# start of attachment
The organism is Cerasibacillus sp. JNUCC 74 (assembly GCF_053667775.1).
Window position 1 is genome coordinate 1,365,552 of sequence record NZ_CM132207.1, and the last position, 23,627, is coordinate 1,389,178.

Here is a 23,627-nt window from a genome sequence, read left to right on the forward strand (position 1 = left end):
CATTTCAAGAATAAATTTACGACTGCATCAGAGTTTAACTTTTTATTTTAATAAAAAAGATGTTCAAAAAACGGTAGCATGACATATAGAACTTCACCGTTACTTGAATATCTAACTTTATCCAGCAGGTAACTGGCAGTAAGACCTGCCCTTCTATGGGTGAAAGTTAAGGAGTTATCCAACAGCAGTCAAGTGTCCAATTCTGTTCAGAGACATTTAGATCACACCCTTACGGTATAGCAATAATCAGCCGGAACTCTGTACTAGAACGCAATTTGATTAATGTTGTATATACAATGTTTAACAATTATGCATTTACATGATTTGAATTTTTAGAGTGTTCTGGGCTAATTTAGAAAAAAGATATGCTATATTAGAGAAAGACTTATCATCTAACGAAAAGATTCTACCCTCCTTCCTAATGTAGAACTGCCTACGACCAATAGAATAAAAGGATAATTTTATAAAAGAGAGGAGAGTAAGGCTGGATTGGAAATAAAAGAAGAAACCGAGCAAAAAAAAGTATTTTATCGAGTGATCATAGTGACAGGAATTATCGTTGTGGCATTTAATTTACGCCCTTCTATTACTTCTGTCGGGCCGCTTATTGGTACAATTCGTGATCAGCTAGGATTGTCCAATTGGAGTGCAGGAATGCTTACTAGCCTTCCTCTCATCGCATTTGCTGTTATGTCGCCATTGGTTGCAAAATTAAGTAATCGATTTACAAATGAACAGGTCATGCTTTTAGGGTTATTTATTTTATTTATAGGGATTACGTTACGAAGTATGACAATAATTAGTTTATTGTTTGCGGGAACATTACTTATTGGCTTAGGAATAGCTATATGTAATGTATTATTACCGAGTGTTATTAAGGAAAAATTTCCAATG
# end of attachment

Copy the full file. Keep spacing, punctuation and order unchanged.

The organism is Cerasibacillus sp. JNUCC 74 (assembly GCF_053667775.1).
Window position 1 is genome coordinate 1,365,552 of sequence record NZ_CM132207.1, and the last position, 23,627, is coordinate 1,389,178.

Here is a 23,627-nt window from a genome sequence, read left to right on the forward strand (position 1 = left end):
CATTTCAAGAATAAATTTACGACTGCATCAGAGTTTAACTTTTTATTTTAATAAAAAAGATGTTCAAAAAACGGTAGCATGACATATAGAACTTCACCGTTACTTGAATATCTAACTTTATCCAGCAGGTAACTGGCAGTAAGACCTGCCCTTCTATGGGTGAAAGTTAAGGAGTTATCCAACAGCAGTCAAGTGTCCAATTCTGTTCAGAGACATTTAGATCACACCCTTACGGTATAGCAATAATCAGCCGGAACTCTGTACTAGAACGCAATTTGATTAATGTTGTATATACAATGTTTAACAATTATGCATTTACATGATTTGAATTTTTAGAGTGTTCTGGGCTAATTTAGAAAAAAGATATGCTATATTAGAGAAAGACTTATCATCTAACGAAAAGATTCTACCCTCCTTCCTAATGTAGAACTGCCTACGACCAATAGAATAAAAGGATAATTTTATAAAAGAGAGGAGAGTAAGGCTGGATTGGAAATAAAAGAAGAAACCGAGCAAAAAAAAGTATTTTATCGAGTGATCATAGTGACAGGAATTATCGTTGTGGCATTTAATTTACGCCCTTCTATTACTTCTGTCGGGCCGCTTATTGGTACAATTCGTGATCAGCTAGGATTGTCCAATTGGAGTGCAGGAATGCTTACTAGCCTTCCTCTCATCGCATTTGCTGTTATGTCGCCATTGGTTGCAAAATTAAGTAATCGATTTACAAATGAACAGGTCATGCTTTTAGGGTTATTTATTTTATTTATAGGGATTACGTTACGAAGTATGACAATAATTAGTTTATTGTTTGCGGGAACATTACTTATTGGCTTAGGAATAGCTATATGTAATGTATTATTACCGAGTGTTATTAAGGAAAAATTTCCAATG